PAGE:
McDonald's (MCD) reported second quarter financial results on Wednesday that beat Wall Street expectations, helped by the introduction of a new crispy chicken sandwich, digital incentives and promotional menu items that fed surging consumer demand.
Here is how McDonald's performed this quarter, compared to Wall Street’s expectations, according to Bloomberg consensus estimates:
Revenue: $5.89 billion versus $5.57 billion expected
Adj. earnings per share (EPS): $2.37 versus $2.11 expected
Same-store sales: 40.5%versus 38.73% expected
The continuation of COVID-19 era takeout trends and specialty menu items that helped make the fast food chain an unlikely beneficiary of the pandemic kept McDonald's rolling in Q2, but the initial stock reaction was flat in pre-market trading.
The results indicate strength in the company's recovery efforts amid the pandemic, which wreaked havoc on the food and restaurant space for most of last year as diners remained largely indoors.
Yet McDonald's — which heavily leaned into drive-throughs and the digital experience that encouraged customer loyalty — has consistently been one of the industry's bright spots. Currently, the stock is hovering near record highs.
"Our performance is a continued demonstration of the broad-based strength and resiliency of our business as global comp sales in the second quarter increased nearly 7% over 2019," McDonald's President and CEO Chris Kempczinski said in the earnings release.
"It's clear that our next chapter will be driven by our leadership in digital," he continued.
However, the threat of the COVID-19 Delta variant looms large both domestically and internationally, where extended lockdowns have previously hurt same-store sales figures abroad.
On Wednesday's call, McDonald's noted that the Delta variant is reducing mobility in Australia, and that France and Germany still have some indoor dining restrictions. Additionally, the company expressed concerns over COVID-19 resurgences in southern China, adding that comparable sales in the world's 2nd largest economy have not yet come back to 2019 levels.
McDonald's enhances customer experience
On Monday, the Golden Arches continued to invest in its customer-first strategy, tapping company veteran Manu Steijaert as its first global chief customer officer. As value eating and menu innovation helps lure in customers, Steijaert's role will focus on elevating the diner experience both in-person and online.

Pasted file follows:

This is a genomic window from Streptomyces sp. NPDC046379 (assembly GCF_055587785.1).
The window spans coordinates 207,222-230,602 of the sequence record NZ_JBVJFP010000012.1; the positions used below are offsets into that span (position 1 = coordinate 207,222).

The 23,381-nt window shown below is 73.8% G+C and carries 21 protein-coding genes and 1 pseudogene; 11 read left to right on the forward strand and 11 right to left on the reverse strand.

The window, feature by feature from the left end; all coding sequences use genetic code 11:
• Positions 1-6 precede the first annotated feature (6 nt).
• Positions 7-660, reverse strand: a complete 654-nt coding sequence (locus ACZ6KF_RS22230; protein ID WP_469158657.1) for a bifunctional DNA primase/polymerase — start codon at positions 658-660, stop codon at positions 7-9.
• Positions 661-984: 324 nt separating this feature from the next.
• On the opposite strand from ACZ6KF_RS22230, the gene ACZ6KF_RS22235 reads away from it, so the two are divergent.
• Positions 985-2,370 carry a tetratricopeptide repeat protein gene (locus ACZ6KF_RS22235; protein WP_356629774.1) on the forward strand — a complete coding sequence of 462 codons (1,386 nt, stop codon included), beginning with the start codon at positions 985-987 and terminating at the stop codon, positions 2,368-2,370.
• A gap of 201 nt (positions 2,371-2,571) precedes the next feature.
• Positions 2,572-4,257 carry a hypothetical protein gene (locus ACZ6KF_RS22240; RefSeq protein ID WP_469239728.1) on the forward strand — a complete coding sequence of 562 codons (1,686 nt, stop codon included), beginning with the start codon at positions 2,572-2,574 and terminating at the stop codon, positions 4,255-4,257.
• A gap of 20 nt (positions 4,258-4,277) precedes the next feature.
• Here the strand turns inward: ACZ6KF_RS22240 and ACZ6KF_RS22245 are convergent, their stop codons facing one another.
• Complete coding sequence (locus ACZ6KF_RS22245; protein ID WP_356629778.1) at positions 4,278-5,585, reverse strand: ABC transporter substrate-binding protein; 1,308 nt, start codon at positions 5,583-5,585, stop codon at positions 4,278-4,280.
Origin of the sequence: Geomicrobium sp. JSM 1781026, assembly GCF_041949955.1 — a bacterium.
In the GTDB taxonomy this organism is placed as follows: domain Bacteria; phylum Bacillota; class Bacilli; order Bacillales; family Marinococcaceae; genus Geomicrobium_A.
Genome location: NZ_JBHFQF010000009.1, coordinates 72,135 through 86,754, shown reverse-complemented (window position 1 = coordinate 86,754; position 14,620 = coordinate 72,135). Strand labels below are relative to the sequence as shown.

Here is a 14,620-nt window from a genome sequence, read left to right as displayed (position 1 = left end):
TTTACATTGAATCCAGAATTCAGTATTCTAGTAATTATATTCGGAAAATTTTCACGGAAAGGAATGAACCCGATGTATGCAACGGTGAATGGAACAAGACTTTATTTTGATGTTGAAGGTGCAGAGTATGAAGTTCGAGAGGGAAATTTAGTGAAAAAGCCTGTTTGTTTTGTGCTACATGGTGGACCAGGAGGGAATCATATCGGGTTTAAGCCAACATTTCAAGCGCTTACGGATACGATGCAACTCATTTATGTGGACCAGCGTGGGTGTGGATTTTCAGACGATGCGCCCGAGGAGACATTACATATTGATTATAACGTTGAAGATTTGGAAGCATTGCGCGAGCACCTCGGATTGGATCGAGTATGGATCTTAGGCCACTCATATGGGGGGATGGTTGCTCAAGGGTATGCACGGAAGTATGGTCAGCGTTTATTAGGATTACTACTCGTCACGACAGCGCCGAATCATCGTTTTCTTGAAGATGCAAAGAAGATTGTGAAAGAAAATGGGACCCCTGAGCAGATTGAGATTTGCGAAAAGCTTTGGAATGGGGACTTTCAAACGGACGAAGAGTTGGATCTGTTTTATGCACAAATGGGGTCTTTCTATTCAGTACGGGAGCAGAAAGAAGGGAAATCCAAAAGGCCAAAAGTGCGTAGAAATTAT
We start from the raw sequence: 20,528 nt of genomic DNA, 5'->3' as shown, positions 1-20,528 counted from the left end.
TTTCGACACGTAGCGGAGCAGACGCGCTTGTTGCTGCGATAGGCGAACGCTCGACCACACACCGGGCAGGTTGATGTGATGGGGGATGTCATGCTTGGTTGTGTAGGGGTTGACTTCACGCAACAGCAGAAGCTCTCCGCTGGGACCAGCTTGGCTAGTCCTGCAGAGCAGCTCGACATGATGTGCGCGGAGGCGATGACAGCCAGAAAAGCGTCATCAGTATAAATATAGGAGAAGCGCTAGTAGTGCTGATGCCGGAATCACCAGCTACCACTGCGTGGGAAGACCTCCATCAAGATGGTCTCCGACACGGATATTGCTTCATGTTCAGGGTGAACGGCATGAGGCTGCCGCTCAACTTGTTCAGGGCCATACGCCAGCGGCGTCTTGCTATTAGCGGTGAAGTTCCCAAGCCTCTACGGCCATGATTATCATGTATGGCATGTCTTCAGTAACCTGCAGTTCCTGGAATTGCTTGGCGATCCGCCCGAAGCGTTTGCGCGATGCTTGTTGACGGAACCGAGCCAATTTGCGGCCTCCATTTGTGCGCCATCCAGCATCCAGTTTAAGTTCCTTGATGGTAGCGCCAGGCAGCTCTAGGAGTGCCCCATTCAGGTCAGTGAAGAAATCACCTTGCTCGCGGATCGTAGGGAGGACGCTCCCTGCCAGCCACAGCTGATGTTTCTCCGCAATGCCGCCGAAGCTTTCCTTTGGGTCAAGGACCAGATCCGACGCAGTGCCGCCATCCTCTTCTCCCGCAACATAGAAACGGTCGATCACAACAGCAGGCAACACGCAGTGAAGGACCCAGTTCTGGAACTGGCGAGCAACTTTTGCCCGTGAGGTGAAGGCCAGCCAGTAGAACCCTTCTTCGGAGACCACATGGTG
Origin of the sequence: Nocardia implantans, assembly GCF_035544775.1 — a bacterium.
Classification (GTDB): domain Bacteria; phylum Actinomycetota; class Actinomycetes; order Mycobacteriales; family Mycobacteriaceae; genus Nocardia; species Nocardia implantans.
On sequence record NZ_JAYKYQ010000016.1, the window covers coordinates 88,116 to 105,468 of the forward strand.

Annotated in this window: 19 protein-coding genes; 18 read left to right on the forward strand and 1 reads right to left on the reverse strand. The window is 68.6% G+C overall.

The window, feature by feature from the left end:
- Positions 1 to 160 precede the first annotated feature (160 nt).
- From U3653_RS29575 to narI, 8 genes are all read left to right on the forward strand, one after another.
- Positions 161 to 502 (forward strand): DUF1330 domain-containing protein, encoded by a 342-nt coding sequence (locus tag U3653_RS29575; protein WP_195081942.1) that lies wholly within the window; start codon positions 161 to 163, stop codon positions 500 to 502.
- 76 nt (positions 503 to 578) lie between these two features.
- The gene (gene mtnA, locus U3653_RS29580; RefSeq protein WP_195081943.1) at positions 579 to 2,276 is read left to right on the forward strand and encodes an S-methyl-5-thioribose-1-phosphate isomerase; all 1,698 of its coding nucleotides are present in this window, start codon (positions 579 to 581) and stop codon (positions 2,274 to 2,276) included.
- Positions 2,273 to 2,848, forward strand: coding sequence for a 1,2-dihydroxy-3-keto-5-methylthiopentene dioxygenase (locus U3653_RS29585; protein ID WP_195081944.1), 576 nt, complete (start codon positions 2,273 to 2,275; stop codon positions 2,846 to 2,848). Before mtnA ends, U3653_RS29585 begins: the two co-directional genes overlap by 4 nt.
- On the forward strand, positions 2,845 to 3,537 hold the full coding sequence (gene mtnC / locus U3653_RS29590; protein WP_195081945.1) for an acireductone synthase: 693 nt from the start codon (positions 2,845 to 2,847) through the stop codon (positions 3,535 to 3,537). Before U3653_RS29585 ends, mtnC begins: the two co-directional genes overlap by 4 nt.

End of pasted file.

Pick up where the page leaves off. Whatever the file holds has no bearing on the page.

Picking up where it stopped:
The executive will lead the newly formed customer experience team, beginning August 1, and will also oversee all marketing, data analytics, and digital customer engagement, as well as the brand's first nationwide loyalty program.
The recently launched program, titled MyMcDonald’s Rewards, allows customers to collect points and unlock free rewards for every one dollar spent on qualifying purchases.
McDonald's currently has 22 million loyalty members in the U.S., the company revealed during its earnings call, with plans to launch a rewards program in the UK and Germany.
It's the brand's latest push when it comes to upping the digital experience that also includes restaurant kiosks, digital menu boards at drive-throughs, McDelivery, and the mobile app.
Furthermore, McDonald's new crispy chicken sandwiches and star-studded Famous Orders campaign — which recently featured global pop icons BTS — also helped lift sales.
The specialty celebrity meal, which debuted in select countries including North America, Austria and Brazil on May 26th, includes a 10-piece Chicken McNuggets, medium fries, soda and — in a first for U.S. consumers — a chili and cajun dipping sauce inspired by popular recipes from McDonald's South Korea.
Investors eye same-store sales growth
The company's U.S. same-store sales rose 25.9%— above expectations of 23.03%. Internationally, same-store sales growth improved exponentially, climbing 75.1% compared to one year ago, or 2.6% on a two-year basis
Increased foot traffic patterns at McDonald's locations also seem to back up the positive data.
According to a new report by analytics firm Placer.ai, the Golden Arches is still on course for a full pandemic recovery, with foot traffic patterns approaching pre-pandemic levels despite a slow start at the beginning of Q2.
During the week of July 12, McDonald’s saw its first year-over-two year visit growth since the start of the pandemic with visits up 2.9%, compared to the same week in 2019, the analytics firm noted.
July has proven to be the burger maker's comeback month, as visits were still down between 8% and 9% at the start of June versus 2019.
Moving forward, the company will continue to face challenges as customers have not yet returned to pre-pandemic dining patterns, as Placer.ai's foot traffic data showed.
Other headwinds include the ongoing labor crunch as the restaurant sector, in particular, has struggled to find workers. In May, McDonald's hiked hourly wages "by an average of 10%" for more than 36,500 employees at more than 660 U.S. restaurants.
Alexandra is a Producer & Entertainment Correspondent at Yahoo Finance. Follow her on Twitter @alliecanal8193